Taking the MRT on a cloudy damp cold grey drizzly day in March in Taipei, Taiwan. I’d forgotten as it’s been so long since I’ve experienced this type of weather, how it might have an affect on how you approach the day and I chose to roll over and have another hour of sleep! Then I was prepared for whatever was in front of me. It got me thinking about the different countries I’ve been to and how the lack of sun affects the physiology of people and how approachable they are to a stranger. My conclusion is simple; people smile more in the sun. They’re more content. The pace of life is slower. There’s no rushing around. There’s a lack of urgency yes, but things generally tend to get done. That’s not to say they’re less happy but outwardly they appear so.
I was sitting on the MTR today in Taipei, Taiwan (see local MRT map press here) and looking across the way as every seat was taken. Everyone was wearing dark clothes, hats, scarves. They all looked dreary, downtrodden and exhausted. Not one smile amongst them. By the end of the day I felt like they looked. The damp and drizzle and cold makes you weary. All I wanted was a hot bath (ended up being a warm shower) and climb in under the duvet. I have 2 duvets and a blanket as the nights, for me, are especially cold in this draughty old building.
The cold also has an impact on what and how we eat. When I’m in the heat and humidity I never feel hungry. I feel bloated with heat and probably liquid to stop dehydration. In the cold I crave carbs, hot soup, and hot milk and want to eat and eat. I’m feeling cold to the core and almost every joint I’ve damaged over the years is screaming at me. My body is in pain. It wants the glorious heat of the sun to warm it up to ease the increasing pain I’m in.
Over the next few rainy days on the MTR, in Taipei I noticed a change in mood and a change in the colour of the clothes. Some bright uplifting colours started to appear and the mood of the carriage was uplifted. Maybe I’d just noticed what I was feeling, but today I felt more uplifted, possibly due to painkillers, and noticing people chatting and laughing. I just kept smiling at people and received a smile back every time.
The MRT in Taipei is a wonderful place to watch people. There’s no pushing and shoving, but orderly queues within white painted lines, courtesy is offered to passengers getting off the trains whilst those climbing in, board from the right. Even when the trains are crowded there’s still an air of friendliness, seats being offered to those in greater need, and people chatting merrily away to each other and laughing. What I still can’t get my head round is with the amount of people, and not once has anyone bashed into me, nor me them. It does make for a pleasant experience.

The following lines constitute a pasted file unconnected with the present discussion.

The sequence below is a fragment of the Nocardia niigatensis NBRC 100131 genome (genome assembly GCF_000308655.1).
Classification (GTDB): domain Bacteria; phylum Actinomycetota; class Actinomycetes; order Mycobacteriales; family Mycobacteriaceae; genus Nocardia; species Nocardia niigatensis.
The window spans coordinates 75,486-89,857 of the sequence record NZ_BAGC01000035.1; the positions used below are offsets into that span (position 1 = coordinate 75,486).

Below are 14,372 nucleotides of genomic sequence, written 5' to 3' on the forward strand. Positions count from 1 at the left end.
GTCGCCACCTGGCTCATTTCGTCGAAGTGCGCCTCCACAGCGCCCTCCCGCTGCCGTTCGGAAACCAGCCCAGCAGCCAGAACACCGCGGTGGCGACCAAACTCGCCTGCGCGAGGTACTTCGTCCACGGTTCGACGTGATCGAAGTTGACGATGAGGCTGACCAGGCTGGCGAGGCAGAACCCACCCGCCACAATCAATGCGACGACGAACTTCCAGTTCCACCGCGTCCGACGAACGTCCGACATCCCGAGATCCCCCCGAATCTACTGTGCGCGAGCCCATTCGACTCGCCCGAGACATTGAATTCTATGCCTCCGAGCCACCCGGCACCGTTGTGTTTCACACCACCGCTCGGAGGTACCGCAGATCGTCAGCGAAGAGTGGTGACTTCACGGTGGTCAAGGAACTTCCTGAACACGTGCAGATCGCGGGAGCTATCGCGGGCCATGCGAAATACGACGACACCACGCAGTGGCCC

To ride on the MTR it’s worth buying an Easy card, and loading some cash onto it for discounted prices. It’s just like the Oyster card in London, or the Opal card in Sydney. Finding the trains and line is also easy. Each line is colour coded, and each station is printed in Chinese and English and has a number. So if your home station is Songshan, as mine is, my coded station is G19, on the green line. number 19. Easy. to wait for the train stand in the lines printed ‘wait behind the line’, in front of a glass safety barriers, When the train approaches the station very gentle music starts to play slowly reaching a crescendo as the train arrives,. A light starts to flash also as a extra warning for the hard of hearing. The train stops perfectly lined up and the glass barriers gently slide open. What could be simpler! On the train the announcements in Chinese and English, plus the usual flashing information using the name, number and colour of the line. Again gentle music starts to play, this time to announce approaching a station when you are able to change lines. Child’s play. Even I never went wrong. Journeys are fast, safe, and fairly silent, no jolting or squeaky breaks, and no rattling of the sleepers. And it’s cheap. My average journey of maybe 10 stations is about $24 NT, about 60p.